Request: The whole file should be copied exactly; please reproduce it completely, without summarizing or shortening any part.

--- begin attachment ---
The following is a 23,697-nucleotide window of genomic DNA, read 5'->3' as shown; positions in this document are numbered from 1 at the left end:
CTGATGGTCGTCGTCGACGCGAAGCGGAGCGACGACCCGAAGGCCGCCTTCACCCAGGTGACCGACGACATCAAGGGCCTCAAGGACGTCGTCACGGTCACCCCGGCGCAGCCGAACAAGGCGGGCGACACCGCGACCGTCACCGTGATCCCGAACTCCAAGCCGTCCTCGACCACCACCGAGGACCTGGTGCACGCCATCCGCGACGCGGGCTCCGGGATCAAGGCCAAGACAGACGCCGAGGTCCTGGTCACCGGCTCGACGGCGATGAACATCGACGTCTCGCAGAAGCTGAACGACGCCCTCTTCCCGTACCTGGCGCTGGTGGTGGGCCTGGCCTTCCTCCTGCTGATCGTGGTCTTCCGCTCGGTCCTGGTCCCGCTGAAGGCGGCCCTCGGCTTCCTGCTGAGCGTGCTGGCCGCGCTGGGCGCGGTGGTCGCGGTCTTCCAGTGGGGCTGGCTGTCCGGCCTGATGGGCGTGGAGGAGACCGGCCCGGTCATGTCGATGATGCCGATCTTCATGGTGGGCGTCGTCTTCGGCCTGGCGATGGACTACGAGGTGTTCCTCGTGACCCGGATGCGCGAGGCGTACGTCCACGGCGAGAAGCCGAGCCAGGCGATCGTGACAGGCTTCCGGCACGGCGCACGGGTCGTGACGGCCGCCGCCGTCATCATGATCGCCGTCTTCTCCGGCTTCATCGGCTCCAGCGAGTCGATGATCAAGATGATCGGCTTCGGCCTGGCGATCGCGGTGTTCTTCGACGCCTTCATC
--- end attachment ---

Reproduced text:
The following is a 23,697-nucleotide window of genomic DNA, read 5'->3' as shown; positions in this document are numbered from 1 at the left end:
CTGATGGTCGTCGTCGACGCGAAGCGGAGCGACGACCCGAAGGCCGCCTTCACCCAGGTGACCGACGACATCAAGGGCCTCAAGGACGTCGTCACGGTCACCCCGGCGCAGCCGAACAAGGCGGGCGACACCGCGACCGTCACCGTGATCCCGAACTCCAAGCCGTCCTCGACCACCACCGAGGACCTGGTGCACGCCATCCGCGACGCGGGCTCCGGGATCAAGGCCAAGACAGACGCCGAGGTCCTGGTCACCGGCTCGACGGCGATGAACATCGACGTCTCGCAGAAGCTGAACGACGCCCTCTTCCCGTACCTGGCGCTGGTGGTGGGCCTGGCCTTCCTCCTGCTGATCGTGGTCTTCCGCTCGGTCCTGGTCCCGCTGAAGGCGGCCCTCGGCTTCCTGCTGAGCGTGCTGGCCGCGCTGGGCGCGGTGGTCGCGGTCTTCCAGTGGGGCTGGCTGTCCGGCCTGATGGGCGTGGAGGAGACCGGCCCGGTCATGTCGATGATGCCGATCTTCATGGTGGGCGTCGTCTTCGGCCTGGCGATGGACTACGAGGTGTTCCTCGTGACCCGGATGCGCGAGGCGTACGTCCACGGCGAGAAGCCGAGCCAGGCGATCGTGACAGGCTTCCGGCACGGCGCACGGGTCGTGACGGCCGCCGCCGTCATCATGATCGCCGTCTTCTCCGGCTTCATCGGCTCCAGCGAGTCGATGATCAAGATGATCGGCTTCGGCCTGGCGATCGCGGTGTTCTTCGACGCCTTCATC